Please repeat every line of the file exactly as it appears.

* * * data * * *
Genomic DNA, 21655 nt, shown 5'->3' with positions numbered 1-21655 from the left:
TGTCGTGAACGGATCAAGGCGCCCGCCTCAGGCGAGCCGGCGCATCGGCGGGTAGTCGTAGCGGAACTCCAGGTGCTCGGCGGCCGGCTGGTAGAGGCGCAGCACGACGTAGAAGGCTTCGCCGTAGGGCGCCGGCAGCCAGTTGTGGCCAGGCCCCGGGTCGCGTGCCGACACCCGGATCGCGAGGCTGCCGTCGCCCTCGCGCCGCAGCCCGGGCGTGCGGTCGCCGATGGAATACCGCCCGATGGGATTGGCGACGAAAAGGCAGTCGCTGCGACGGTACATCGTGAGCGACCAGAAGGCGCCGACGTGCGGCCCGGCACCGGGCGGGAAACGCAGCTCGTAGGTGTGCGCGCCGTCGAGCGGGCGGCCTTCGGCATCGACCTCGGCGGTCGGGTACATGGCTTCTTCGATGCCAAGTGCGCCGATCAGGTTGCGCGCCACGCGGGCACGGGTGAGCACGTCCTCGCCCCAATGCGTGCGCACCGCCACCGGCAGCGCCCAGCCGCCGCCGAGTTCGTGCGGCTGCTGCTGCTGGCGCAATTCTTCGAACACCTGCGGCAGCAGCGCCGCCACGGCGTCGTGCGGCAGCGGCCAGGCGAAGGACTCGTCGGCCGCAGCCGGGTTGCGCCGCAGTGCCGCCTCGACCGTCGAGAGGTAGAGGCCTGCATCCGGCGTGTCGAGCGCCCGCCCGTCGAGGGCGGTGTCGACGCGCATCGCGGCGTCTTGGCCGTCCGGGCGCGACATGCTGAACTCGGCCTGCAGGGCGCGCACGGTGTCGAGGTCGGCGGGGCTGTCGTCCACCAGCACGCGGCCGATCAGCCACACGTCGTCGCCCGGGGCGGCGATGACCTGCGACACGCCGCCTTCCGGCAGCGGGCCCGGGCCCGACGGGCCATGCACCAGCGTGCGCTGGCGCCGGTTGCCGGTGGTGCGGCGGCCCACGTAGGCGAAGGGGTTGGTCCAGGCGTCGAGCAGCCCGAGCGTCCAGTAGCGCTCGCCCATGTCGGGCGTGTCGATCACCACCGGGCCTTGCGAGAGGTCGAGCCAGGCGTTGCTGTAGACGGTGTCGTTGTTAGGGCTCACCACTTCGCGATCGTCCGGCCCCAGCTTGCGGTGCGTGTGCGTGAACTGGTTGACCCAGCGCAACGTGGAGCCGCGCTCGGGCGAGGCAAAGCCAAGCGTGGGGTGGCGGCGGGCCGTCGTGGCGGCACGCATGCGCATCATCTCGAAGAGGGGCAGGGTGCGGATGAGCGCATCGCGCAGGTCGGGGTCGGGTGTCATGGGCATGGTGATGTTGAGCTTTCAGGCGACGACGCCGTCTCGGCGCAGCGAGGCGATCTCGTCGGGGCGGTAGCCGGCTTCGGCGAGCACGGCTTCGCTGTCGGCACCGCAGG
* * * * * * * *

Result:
Genomic DNA, 21655 nt, shown 5'->3' with positions numbered 1-21655 from the left:
TGTCGTGAACGGATCAAGGCGCCCGCCTCAGGCGAGCCGGCGCATCGGCGGGTAGTCGTAGCGGAACTCCAGGTGCTCGGCGGCCGGCTGGTAGAGGCGCAGCACGACGTAGAAGGCTTCGCCGTAGGGCGCCGGCAGCCAGTTGTGGCCAGGCCCCGGGTCGCGTGCCGACACCCGGATCGCGAGGCTGCCGTCGCCCTCGCGCCGCAGCCCGGGCGTGCGGTCGCCGATGGAATACCGCCCGATGGGATTGGCGACGAAAAGGCAGTCGCTGCGACGGTACATCGTGAGCGACCAGAAGGCGCCGACGTGCGGCCCGGCACCGGGCGGGAAACGCAGCTCGTAGGTGTGCGCGCCGTCGAGCGGGCGGCCTTCGGCATCGACCTCGGCGGTCGGGTACATGGCTTCTTCGATGCCAAGTGCGCCGATCAGGTTGCGCGCCACGCGGGCACGGGTGAGCACGTCCTCGCCCCAATGCGTGCGCACCGCCACCGGCAGCGCCCAGCCGCCGCCGAGTTCGTGCGGCTGCTGCTGCTGGCGCAATTCTTCGAACACCTGCGGCAGCAGCGCCGCCACGGCGTCGTGCGGCAGCGGCCAGGCGAAGGACTCGTCGGCCGCAGCCGGGTTGCGCCGCAGTGCCGCCTCGACCGTCGAGAGGTAGAGGCCTGCATCCGGCGTGTCGAGCGCCCGCCCGTCGAGGGCGGTGTCGACGCGCATCGCGGCGTCTTGGCCGTCCGGGCGCGACATGCTGAACTCGGCCTGCAGGGCGCGCACGGTGTCGAGGTCGGCGGGGCTGTCGTCCACCAGCACGCGGCCGATCAGCCACACGTCGTCGCCCGGGGCGGCGATGACCTGCGACACGCCGCCTTCCGGCAGCGGGCCCGGGCCCGACGGGCCATGCACCAGCGTGCGCTGGCGCCGGTTGCCGGTGGTGCGGCGGCCCACGTAGGCGAAGGGGTTGGTCCAGGCGTCGAGCAGCCCGAGCGTCCAGTAGCGCTCGCCCATGTCGGGCGTGTCGATCACCACCGGGCCTTGCGAGAGGTCGAGCCAGGCGTTGCTGTAGACGGTGTCGTTGTTAGGGCTCACCACTTCGCGATCGTCCGGCCCCAGCTTGCGGTGCGTGTGCGTGAACTGGTTGACCCAGCGCAACGTGGAGCCGCGCTCGGGCGAGGCAAAGCCAAGCGTGGGGTGGCGGCGGGCCGTCGTGGCGGCACGCATGCGCATCATCTCGAAGAGGGGCAGGGTGCGGATGAGCGCATCGCGCAGGTCGGGGTCGGGTGTCATGGGCATGGTGATGTTGAGCTTTCAGGCGACGACGCCGTCTCGGCGCAGCGAGGCGATCTCGTCGGGGCGGTAGCCGGCTTCGGCGAGCACGGCTTCGCTGTCGGCACCGCAGG